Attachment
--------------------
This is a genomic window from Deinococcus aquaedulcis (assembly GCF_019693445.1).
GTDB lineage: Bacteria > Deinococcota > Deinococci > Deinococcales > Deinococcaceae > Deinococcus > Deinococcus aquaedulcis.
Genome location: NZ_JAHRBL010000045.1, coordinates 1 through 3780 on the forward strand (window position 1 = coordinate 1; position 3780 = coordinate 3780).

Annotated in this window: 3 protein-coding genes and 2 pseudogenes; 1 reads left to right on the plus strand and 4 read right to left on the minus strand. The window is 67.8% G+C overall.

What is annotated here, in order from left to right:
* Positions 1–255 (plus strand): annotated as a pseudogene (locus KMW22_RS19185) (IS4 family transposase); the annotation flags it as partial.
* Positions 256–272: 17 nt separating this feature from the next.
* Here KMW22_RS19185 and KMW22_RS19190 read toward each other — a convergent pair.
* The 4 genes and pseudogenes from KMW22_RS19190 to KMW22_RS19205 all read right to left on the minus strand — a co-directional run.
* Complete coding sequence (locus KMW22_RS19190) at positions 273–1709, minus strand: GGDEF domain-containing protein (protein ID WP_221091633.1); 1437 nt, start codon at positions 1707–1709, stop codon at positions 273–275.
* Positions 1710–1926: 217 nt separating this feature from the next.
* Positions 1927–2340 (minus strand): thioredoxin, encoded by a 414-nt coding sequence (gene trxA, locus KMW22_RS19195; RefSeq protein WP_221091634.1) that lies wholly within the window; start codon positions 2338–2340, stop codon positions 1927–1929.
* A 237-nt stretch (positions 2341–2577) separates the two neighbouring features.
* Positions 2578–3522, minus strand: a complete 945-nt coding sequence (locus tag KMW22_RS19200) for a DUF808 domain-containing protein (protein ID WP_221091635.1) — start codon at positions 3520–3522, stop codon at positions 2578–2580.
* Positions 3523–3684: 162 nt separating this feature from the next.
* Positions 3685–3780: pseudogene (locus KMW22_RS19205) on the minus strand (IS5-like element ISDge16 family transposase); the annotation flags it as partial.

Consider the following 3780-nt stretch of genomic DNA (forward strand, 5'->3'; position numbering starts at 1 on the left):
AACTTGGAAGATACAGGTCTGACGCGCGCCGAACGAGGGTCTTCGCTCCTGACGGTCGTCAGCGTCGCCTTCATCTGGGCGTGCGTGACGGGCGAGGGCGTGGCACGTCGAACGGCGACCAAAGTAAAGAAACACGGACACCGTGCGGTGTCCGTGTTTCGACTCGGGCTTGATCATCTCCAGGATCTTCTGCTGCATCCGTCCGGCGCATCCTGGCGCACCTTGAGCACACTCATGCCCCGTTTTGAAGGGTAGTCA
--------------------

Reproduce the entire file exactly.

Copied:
This is a genomic window from Deinococcus aquaedulcis (assembly GCF_019693445.1).
GTDB lineage: Bacteria > Deinococcota > Deinococci > Deinococcales > Deinococcaceae > Deinococcus > Deinococcus aquaedulcis.
Genome location: NZ_JAHRBL010000045.1, coordinates 1 through 3780 on the forward strand (window position 1 = coordinate 1; position 3780 = coordinate 3780).

Annotated in this window: 3 protein-coding genes and 2 pseudogenes; 1 reads left to right on the plus strand and 4 read right to left on the minus strand. The window is 67.8% G+C overall.

What is annotated here, in order from left to right:
* Positions 1–255 (plus strand): annotated as a pseudogene (locus KMW22_RS19185) (IS4 family transposase); the annotation flags it as partial.
* Positions 256–272: 17 nt separating this feature from the next.
* Here KMW22_RS19185 and KMW22_RS19190 read toward each other — a convergent pair.
* The 4 genes and pseudogenes from KMW22_RS19190 to KMW22_RS19205 all read right to left on the minus strand — a co-directional run.
* Complete coding sequence (locus KMW22_RS19190) at positions 273–1709, minus strand: GGDEF domain-containing protein (protein ID WP_221091633.1); 1437 nt, start codon at positions 1707–1709, stop codon at positions 273–275.
* Positions 1710–1926: 217 nt separating this feature from the next.
* Positions 1927–2340 (minus strand): thioredoxin, encoded by a 414-nt coding sequence (gene trxA, locus KMW22_RS19195; RefSeq protein WP_221091634.1) that lies wholly within the window; start codon positions 2338–2340, stop codon positions 1927–1929.
* A 237-nt stretch (positions 2341–2577) separates the two neighbouring features.
* Positions 2578–3522, minus strand: a complete 945-nt coding sequence (locus tag KMW22_RS19200) for a DUF808 domain-containing protein (protein ID WP_221091635.1) — start codon at positions 3520–3522, stop codon at positions 2578–2580.
* Positions 3523–3684: 162 nt separating this feature from the next.
* Positions 3685–3780: pseudogene (locus KMW22_RS19205) on the minus strand (IS5-like element ISDge16 family transposase); the annotation flags it as partial.

Consider the following 3780-nt stretch of genomic DNA (forward strand, 5'->3'; position numbering starts at 1 on the left):
AACTTGGAAGATACAGGTCTGACGCGCGCCGAACGAGGGTCTTCGCTCCTGACGGTCGTCAGCGTCGCCTTCATCTGGGCGTGCGTGACGGGCGAGGGCGTGGCACGTCGAACGGCGACCAAAGTAAAGAAACACGGACACCGTGCGGTGTCCGTGTTTCGACTCGGGCTTGATCATCTCCAGGATCTTCTGCTGCATCCGTCCGGCGCATCCTGGCGCACCTTGAGCACACTCATGCCCCGTTTTGAAGGGTAGTCA